And because I am such a tease, scroll down for a bit from fairly early in the book. Which, of course, won’t make a whole lot of sense out of context… Why would I do that to you?
The hallway was long and narrow with doorways leading off from either side every ten or fifteen feet. It seemed very dingy. The pale yellow paint had not been refreshed in a very long time and the dust had collected in huge splotches over the years. There were lights hanging down from the ceiling between each of the doorways, but the light they cast was yellowish and only added to the dreariness. The floor was covered in linoleum with a floral pattern which was also dark and stained with age. At the far end of the hallway was a windowed door with a bright light shining through.
This was not the type of hallway where one would expect to find an unaccompanied child, yet there Sarah was. As she stood looking down the hallway, she clutched Mister Bearsley tightly to her chest. She was very scared.
“I don’t want to go down there, Mister Bearsley.” Sarah said.
Don’t worry, Sarah, I’ll protect you.
“Okay.” Sarah said, as she took her first tentative step down the hallway. She turned Mister Bearsley around so that he was also facing down the hallway and held him against her body with both arms. From the doorways to the sides, she could hear sounds that she couldn’t identify: hissing sounds, whirring sounds, popping sounds. These doors had no windows, but she could see pale lights coming from under them. People were in there making those noises. They could be bad people.
Sarah stopped after the first step. “Do we have to go down there, Mister Bearsley?”
Yes, Sarah, if you want to know.
Sarah took a deep breath before she started walking again. She tried her best to ignore the sounds which were coming from the rooms to the sides. The noises would grow louder as she neared the doors only to fade once she had passed them. After she had passed the third such set of doors, she began to hear a different noise: a piano. The song that she was hearing was Beethoven’s Moonlight Sonata, but her young ear only recognized it as sad music.
It’s okay, Sarah, keep going.
Knowing that Mister Bearsley wasn’t going to allow her to stop, Sarah began walking more purposefully. Very slowly, very deliberately. By the time she reached the next set of doors, she was no longer able to hear the disjointed noises at all, only the sound of the sad music coming from the final door. She had to fight against her fear to continue her journey.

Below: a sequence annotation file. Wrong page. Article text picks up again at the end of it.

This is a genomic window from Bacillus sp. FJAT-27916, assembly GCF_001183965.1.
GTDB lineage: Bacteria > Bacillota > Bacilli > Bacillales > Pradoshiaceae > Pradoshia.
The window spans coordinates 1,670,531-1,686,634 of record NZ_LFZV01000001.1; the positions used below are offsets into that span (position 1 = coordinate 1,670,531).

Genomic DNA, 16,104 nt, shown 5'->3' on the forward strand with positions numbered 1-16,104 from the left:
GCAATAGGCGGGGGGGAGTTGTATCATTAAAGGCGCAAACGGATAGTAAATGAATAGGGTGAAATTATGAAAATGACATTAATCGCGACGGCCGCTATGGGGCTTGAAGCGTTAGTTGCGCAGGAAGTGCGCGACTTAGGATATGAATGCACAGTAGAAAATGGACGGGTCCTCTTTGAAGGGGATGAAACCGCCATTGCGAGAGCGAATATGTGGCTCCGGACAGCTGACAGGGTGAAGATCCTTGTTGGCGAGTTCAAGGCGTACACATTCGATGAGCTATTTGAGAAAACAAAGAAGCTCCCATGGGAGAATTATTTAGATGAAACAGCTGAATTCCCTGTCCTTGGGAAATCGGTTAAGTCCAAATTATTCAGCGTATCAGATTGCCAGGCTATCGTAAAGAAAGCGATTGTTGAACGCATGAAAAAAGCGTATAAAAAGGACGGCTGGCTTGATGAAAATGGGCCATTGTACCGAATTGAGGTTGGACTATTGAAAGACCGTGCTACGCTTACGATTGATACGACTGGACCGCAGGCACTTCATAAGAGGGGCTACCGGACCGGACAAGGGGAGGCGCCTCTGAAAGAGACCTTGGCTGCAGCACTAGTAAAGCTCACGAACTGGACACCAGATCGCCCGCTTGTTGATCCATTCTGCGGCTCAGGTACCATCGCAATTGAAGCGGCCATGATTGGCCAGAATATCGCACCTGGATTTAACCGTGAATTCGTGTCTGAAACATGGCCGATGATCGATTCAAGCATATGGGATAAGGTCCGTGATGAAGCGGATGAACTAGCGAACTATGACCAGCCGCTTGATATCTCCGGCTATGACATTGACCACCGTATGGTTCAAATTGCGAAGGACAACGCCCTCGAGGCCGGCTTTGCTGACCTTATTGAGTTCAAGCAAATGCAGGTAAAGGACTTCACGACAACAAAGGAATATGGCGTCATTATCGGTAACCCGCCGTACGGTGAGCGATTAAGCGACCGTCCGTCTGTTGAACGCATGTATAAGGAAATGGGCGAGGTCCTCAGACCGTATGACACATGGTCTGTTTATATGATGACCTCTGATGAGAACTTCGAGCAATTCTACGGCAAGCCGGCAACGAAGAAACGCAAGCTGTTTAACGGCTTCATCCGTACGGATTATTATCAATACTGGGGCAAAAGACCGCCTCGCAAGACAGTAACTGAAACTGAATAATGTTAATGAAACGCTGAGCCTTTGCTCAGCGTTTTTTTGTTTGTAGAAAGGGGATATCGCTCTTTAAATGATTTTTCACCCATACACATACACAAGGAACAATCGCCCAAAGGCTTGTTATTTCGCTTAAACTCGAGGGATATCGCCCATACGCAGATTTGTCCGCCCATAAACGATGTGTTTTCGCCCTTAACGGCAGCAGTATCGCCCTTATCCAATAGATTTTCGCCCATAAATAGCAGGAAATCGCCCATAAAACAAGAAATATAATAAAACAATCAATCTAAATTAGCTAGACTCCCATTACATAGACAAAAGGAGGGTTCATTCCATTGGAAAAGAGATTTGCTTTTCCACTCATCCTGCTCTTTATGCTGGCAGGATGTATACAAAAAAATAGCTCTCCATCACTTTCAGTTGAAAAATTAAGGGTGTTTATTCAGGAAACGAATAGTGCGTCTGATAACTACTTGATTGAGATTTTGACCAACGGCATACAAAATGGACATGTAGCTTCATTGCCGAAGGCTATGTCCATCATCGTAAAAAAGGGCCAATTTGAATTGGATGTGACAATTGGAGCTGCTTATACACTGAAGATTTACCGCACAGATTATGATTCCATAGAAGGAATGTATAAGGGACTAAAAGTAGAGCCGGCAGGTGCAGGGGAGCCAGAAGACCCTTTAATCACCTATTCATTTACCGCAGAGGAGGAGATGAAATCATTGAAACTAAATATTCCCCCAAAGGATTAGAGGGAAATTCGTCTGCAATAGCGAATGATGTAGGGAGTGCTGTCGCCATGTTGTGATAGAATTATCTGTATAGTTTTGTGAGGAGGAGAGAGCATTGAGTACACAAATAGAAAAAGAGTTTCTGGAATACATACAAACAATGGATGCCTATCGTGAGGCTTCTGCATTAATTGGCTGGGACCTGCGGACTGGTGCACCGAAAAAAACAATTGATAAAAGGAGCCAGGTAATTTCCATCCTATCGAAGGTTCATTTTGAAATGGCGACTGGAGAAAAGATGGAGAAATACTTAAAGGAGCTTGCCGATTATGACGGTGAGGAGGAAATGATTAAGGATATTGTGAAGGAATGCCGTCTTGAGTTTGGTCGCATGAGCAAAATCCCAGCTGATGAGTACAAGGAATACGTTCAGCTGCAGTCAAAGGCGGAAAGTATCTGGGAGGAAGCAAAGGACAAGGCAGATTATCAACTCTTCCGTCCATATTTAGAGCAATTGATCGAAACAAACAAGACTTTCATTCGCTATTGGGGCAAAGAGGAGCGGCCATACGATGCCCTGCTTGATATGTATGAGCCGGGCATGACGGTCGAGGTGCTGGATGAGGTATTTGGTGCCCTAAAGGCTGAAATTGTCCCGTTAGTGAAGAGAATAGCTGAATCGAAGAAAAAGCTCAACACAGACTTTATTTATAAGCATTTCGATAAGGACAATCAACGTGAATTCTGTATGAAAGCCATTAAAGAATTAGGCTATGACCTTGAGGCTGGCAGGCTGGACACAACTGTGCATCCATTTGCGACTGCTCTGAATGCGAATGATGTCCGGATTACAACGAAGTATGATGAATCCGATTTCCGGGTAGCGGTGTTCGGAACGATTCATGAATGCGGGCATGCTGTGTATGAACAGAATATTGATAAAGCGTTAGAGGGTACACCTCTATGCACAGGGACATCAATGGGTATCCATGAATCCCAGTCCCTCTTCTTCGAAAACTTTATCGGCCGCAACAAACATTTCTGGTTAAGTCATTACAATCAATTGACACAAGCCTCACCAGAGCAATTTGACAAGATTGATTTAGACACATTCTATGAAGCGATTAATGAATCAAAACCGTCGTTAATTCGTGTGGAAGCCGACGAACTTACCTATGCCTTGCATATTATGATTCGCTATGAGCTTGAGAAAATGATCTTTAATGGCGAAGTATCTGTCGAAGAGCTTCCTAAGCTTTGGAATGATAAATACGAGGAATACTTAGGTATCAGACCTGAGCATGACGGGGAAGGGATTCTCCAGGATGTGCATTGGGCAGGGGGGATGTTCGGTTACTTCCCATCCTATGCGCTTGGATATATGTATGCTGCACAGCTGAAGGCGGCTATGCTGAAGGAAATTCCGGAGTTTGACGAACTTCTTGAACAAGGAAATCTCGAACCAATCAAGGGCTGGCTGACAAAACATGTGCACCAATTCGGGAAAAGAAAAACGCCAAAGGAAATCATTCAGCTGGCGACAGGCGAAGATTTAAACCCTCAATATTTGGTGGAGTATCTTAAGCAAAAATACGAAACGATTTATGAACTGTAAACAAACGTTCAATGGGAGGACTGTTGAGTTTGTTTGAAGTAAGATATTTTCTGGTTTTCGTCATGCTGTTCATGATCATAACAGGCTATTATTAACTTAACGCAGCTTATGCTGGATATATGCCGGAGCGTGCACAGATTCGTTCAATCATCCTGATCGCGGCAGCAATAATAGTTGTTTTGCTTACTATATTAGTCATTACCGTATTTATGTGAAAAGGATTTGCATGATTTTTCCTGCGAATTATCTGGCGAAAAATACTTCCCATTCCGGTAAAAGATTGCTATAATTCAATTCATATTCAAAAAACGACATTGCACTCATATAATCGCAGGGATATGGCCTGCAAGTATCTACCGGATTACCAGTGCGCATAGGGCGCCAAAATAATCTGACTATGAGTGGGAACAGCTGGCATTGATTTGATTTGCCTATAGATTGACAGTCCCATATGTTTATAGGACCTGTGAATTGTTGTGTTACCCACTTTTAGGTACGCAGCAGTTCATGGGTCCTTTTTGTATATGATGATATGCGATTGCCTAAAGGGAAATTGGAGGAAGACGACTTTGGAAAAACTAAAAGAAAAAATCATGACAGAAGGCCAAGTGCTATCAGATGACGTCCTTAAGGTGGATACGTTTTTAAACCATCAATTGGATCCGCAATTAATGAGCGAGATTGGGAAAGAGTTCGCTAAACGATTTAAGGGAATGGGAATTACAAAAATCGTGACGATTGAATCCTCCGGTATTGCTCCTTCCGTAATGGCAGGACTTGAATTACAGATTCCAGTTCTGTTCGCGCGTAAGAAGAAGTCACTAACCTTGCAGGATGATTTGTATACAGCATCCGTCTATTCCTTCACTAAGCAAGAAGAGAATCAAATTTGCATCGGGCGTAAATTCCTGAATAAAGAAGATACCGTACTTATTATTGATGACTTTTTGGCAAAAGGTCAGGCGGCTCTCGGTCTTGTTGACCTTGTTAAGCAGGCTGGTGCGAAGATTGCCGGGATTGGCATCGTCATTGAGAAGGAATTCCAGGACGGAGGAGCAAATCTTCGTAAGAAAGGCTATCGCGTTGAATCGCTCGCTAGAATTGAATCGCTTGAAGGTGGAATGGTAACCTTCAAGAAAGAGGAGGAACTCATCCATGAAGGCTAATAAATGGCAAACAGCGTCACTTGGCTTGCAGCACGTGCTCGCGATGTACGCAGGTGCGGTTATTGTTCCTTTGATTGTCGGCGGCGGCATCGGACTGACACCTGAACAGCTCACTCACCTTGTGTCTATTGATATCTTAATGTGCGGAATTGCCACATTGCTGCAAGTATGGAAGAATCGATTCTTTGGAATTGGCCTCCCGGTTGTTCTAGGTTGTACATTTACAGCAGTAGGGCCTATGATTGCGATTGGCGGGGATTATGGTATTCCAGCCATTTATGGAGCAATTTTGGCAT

When she reached the door, she could see motion inside. There was a light in the room which was casting shadows on the window in an eerie silhouette. As shadows will do, they didn’t appear to be moving in a natural way. Sarah was very afraid. She wanted to turn and run back down the hallway.
Open the door, Sarah.
“But, Mister Bearsley…”
It will be okay, Sarah. Just open the door.
Sarah swallowed hard and reached out for the doorknob. It spherical, brass knob which felt icy to her touch. The unexpected cold caused her to flinch and jerk her hand away when she first touched it. She paused for a moment, gathered her courage, and reached for it again. This time she turned it immediately, hoping to ignore the icy cold. As the latch released, she slowly pushed the door open. There was a very loud and slow creaking sound from the hinges as she did so.
Sarah ignored the sound of the hinges and pushed the door further, trying to see whoever was inside the room before they had a chance to see her. There was nothing on the right side of the room except another drab wall. She had to push the door most of the way open to be able to see anything else.
She saw the woman first. She was facing away from Sarah and hadn’t noticed the door open. The woman had long, gray hair, held back in a ponytail which was draping down over her long white lab coat. She had surgical gloves on her hands, one of which was holding a brush. The woman was leaned over slightly, working on something on the table in front of her.
Sarah stepped into the room behind the mysterious woman. She wasn’t tall enough to see what she was working on, but the woman’s hand was moving the brush about like an artist working on a canvas: a little spot here, a little sweep there. Sarah stood up on her tippy-toes to see what was on the table.
It was a body.
Sarah had never seen a body before, but she knew immediately that she was looking at one now. The color wasn’t right for someone that was alive. But as the woman continued working away with her brushes, it only seemed to make it worse. No longer too pale, but somehow worse. The cheeks too bright a red instead of a normal fleshy color; the face a different color than the rest of the body. Sarah found it positively horrifying. Yet she couldn’t look away.
Go on, Sarah.
At Mister Bearsley’s urging, Sarah continued moving closer to the table. Her eyes remained fixed on the body as she did so. She moved until she was only inches behind this mysterious woman, fascinated by the bizarre painting ritual. She reached out to touch the body…